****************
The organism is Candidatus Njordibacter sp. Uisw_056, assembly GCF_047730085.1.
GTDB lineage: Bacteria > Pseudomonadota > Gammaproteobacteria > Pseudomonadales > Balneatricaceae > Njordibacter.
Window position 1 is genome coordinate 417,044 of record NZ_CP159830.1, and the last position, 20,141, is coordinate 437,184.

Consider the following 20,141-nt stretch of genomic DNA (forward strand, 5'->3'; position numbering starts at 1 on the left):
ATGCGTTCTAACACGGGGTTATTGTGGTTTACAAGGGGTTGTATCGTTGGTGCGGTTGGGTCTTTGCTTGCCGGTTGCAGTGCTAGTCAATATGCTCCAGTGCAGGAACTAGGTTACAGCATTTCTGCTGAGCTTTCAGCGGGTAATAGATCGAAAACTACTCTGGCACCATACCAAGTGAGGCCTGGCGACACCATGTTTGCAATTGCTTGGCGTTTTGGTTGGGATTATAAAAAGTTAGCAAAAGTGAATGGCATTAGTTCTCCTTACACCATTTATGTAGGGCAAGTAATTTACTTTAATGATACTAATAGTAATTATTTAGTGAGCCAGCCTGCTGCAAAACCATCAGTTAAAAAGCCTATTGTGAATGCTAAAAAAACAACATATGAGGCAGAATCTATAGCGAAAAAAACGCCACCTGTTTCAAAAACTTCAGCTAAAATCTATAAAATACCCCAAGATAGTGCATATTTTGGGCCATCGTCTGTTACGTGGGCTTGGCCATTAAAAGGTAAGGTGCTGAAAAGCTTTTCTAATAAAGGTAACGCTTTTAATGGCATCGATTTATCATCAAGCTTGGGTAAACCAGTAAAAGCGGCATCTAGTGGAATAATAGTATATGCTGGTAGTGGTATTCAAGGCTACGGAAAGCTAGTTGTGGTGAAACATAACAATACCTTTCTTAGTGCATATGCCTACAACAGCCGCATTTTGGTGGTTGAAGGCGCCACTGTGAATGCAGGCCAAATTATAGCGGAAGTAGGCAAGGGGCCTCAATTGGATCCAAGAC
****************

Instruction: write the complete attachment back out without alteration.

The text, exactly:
The organism is Candidatus Njordibacter sp. Uisw_056, assembly GCF_047730085.1.
GTDB lineage: Bacteria > Pseudomonadota > Gammaproteobacteria > Pseudomonadales > Balneatricaceae > Njordibacter.
Window position 1 is genome coordinate 417,044 of record NZ_CP159830.1, and the last position, 20,141, is coordinate 437,184.

Consider the following 20,141-nt stretch of genomic DNA (forward strand, 5'->3'; position numbering starts at 1 on the left):
ATGCGTTCTAACACGGGGTTATTGTGGTTTACAAGGGGTTGTATCGTTGGTGCGGTTGGGTCTTTGCTTGCCGGTTGCAGTGCTAGTCAATATGCTCCAGTGCAGGAACTAGGTTACAGCATTTCTGCTGAGCTTTCAGCGGGTAATAGATCGAAAACTACTCTGGCACCATACCAAGTGAGGCCTGGCGACACCATGTTTGCAATTGCTTGGCGTTTTGGTTGGGATTATAAAAAGTTAGCAAAAGTGAATGGCATTAGTTCTCCTTACACCATTTATGTAGGGCAAGTAATTTACTTTAATGATACTAATAGTAATTATTTAGTGAGCCAGCCTGCTGCAAAACCATCAGTTAAAAAGCCTATTGTGAATGCTAAAAAAACAACATATGAGGCAGAATCTATAGCGAAAAAAACGCCACCTGTTTCAAAAACTTCAGCTAAAATCTATAAAATACCCCAAGATAGTGCATATTTTGGGCCATCGTCTGTTACGTGGGCTTGGCCATTAAAAGGTAAGGTGCTGAAAAGCTTTTCTAATAAAGGTAACGCTTTTAATGGCATCGATTTATCATCAAGCTTGGGTAAACCAGTAAAAGCGGCATCTAGTGGAATAATAGTATATGCTGGTAGTGGTATTCAAGGCTACGGAAAGCTAGTTGTGGTGAAACATAACAATACCTTTCTTAGTGCATATGCCTACAACAGCCGCATTTTGGTGGTTGAAGGCGCCACTGTGAATGCAGGCCAAATTATAGCGGAAGTAGGCAAGGGGCCTCAATTGGATCCAAGAC